Associate, Genevieve Powrie, discusses the differences between deputies and attorneys, including their roles, duties, costs and timescales.
Duties of a Deputy
A Deputy is an individual appointed by the Court of Protection to manage the finances of – or make health and welfare decisions for – someone who is unable to make decisions for themselves. This is because they lack the mental capacity to do so.
The powers of a Deputy are very similar to those of an Attorney (who is appointed in a Lasting Power of Attorney), but the supervision regime is very different.
A Deputy is required to prepare accounts and submit a report to the Office of the Public Guardian (OPG) every year. They are also required to take out insurance to reimburse the patient in the event that any abuse or mismanagement occurs. The Office of the Public Guardian scrutinises the accounts and provides regular support and guidance to the Deputy.
How Does the Role of an Attorney Differ?
An Attorney appointed in a Lasting Power of Attorney (LPA) faces no scrutiny unless the person now lacking mental capacity had requested it in the LPA document, or complaints are made about the Attorney. This means that – at least in theory – there is more risk of financial abuse with an Attorney managing affairs than with a Deputy. However, in practice, many more Attorneys than Deputies are registered with the OPG, and no correlation in OPG investigations have been recorded.
LPAs perform a helpful and even critical role in empowering individuals to make choices about their lives, both as a matter of simple convenience and when planning ahead for more vulnerable times. The majority of harmonious families get along very well with LPAs and they are a far cheaper, faster and, generally, a more convenient way of managing a person’s affairs during that twilight period of vulnerability where they haven’t yet lost mental capacity (and so cannot access Court of Protection Deputyship) but still need support.
Costs and Timescale Differences between Deputies and Attorneys
The average cost of appointing an Attorney in a simple LPA is around £600, if a Solicitor is used, plus an £82 registration fee. There are no further ongoing costs and it takes roughly 2-4 months to prepare and register an LPA.
The average straightforward application to appoint a Deputy in the Court of Protection is around £1,700.00. As most applications are not simple, and involve a number of family issues which need to be included in the application, it is not uncommon for it to cost more than this. Additional fees include:
- court fees of £365;
- medical practitioners fees of anywhere between £150 and £850;
- an admin fee of £100 from the OPG to appoint a Deputy; and
- an annual OPG supervision fee of £320.
There is also the insurance bond, which usually costs between £50 and £350 per year, depending on the level of the patient’s assets. The timescale is currently anywhere between five months and a year to obtain a final order appointing a Deputy. During this period of limbo, no one has the right to access the patient’s funds or pay for their care and it can be a very stressful time for families.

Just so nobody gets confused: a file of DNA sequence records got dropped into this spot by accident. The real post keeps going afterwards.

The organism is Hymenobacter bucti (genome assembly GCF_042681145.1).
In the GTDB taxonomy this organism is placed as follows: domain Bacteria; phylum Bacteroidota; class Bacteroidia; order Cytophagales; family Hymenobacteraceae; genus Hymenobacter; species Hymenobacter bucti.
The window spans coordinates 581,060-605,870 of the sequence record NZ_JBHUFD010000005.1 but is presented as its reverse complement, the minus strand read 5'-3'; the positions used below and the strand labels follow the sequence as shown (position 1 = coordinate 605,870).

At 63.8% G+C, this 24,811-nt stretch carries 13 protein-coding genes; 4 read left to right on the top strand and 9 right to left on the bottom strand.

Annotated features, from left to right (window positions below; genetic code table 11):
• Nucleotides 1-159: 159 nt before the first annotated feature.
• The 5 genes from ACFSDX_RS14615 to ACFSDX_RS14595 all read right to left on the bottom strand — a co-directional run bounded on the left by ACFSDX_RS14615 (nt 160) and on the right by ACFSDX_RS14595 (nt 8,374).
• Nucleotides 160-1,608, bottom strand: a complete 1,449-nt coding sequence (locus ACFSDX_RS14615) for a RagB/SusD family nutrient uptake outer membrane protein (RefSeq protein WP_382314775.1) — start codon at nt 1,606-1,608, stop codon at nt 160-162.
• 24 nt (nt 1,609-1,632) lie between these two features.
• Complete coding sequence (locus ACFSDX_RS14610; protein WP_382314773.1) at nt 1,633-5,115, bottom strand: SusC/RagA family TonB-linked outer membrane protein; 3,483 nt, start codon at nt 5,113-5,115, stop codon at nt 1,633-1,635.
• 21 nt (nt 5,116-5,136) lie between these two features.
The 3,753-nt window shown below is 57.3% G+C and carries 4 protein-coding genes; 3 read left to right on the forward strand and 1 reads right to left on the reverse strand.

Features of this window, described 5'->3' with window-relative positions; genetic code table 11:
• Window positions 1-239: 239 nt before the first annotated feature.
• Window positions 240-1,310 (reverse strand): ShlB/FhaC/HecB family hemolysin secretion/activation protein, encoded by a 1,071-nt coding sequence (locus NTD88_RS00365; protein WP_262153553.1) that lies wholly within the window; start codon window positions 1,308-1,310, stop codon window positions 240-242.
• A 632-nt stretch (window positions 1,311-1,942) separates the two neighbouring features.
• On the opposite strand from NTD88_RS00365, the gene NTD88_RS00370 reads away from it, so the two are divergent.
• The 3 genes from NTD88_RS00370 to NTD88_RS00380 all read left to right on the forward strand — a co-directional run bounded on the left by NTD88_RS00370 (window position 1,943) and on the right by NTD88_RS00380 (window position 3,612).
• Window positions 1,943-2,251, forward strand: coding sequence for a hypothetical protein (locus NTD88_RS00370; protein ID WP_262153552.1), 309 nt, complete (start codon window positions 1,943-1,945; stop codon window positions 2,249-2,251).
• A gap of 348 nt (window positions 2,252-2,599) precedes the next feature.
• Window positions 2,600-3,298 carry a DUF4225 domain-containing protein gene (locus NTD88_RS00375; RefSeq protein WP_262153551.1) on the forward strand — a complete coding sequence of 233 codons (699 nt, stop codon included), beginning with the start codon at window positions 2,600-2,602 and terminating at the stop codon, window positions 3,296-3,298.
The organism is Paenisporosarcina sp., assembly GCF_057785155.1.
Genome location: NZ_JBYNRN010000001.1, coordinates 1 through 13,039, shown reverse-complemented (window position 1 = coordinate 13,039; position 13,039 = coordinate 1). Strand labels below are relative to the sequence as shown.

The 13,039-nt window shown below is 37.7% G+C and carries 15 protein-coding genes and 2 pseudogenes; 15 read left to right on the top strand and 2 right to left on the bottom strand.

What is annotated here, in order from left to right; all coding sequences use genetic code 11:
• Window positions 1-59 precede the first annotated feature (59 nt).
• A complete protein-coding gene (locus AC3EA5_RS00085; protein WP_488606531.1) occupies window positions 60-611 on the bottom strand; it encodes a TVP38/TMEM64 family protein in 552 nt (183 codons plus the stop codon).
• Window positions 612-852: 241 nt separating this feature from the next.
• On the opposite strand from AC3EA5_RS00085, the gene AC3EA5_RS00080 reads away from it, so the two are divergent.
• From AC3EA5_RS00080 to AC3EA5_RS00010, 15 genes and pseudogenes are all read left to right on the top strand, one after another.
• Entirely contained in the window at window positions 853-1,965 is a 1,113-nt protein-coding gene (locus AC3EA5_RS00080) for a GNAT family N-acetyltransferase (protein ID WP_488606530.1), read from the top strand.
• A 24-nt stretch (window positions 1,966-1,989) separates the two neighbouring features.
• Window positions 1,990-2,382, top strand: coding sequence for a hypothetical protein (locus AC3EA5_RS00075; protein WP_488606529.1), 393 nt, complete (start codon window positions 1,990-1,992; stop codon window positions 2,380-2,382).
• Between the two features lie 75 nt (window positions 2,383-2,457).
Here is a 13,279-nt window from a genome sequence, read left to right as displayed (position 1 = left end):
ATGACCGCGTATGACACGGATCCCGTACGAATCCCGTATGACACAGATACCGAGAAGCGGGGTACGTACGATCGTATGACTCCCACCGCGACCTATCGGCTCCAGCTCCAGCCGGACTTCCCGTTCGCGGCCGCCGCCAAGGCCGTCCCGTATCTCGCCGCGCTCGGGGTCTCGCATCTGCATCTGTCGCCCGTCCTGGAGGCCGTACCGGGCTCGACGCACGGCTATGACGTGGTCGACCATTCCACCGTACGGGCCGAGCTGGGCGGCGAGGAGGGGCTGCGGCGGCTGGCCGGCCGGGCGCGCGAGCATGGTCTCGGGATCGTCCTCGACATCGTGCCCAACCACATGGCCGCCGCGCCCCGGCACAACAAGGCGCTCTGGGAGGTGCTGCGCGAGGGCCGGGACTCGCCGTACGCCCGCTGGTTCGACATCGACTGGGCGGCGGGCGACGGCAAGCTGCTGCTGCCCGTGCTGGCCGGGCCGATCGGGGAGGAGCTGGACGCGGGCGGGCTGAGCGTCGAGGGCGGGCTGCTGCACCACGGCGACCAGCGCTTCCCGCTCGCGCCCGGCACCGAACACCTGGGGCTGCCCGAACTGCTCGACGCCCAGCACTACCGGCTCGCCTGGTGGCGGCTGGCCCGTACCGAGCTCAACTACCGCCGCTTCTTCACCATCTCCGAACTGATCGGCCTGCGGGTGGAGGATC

Whilst the Court of Protection serves a vital role in protecting the vulnerable and appointing people to make decisions for them where they otherwise could not, Powers of Attorney also perform a vital function in giving relatively fast, individually tailored solutions for people at a fraction of the cost of applying to the Court of Protection. An LPA also enables people to choose for themselves who they would trust to look after their affairs when they are vulnerable, rather than having a Court decide this for them.
Why Use a Solicitor?
It is important to use a Solicitor to advise and guide you through the process of making a LPA. Your Solicitor can:
- Check for capacity issues and undue influence, and offer satellite advice on either of these issues;
- Tailor your LPA to your own circumstances and ensure it is fit for purpose;
- Provide comprehensive advice on the types of LPAs available (Health and Welfare / Property and Financial Affairs)
- Draft bespoke clauses for guidance and restrictions to include in your LPA and advise you upon the effects of all of the options;
- Advise you on the powers and limits of LPAs and the duties of your Attorneys;
- Include clauses which reduce the risk of abuse or misuse;
- Incorporate administrative provisions, in response to the latest case law;
- Advise on the rules of gifting by Attorneys;
- Advise you on practical consequences of the misuse of an LPA and any legal remedies;
- Store your original LPAs in a secure fire-proof vault;
- Provide Solicitor-certified copies of your LPAs; and
- Oversee the paperwork and signing process, and act as Professional Certificate Provider and Witness.
For more information and guidance on Lasting Powers of Attorney and Court of Protection Deputyships, please contact Genevieve Powrie in our Private Client team on 01625 442146 or email [email protected].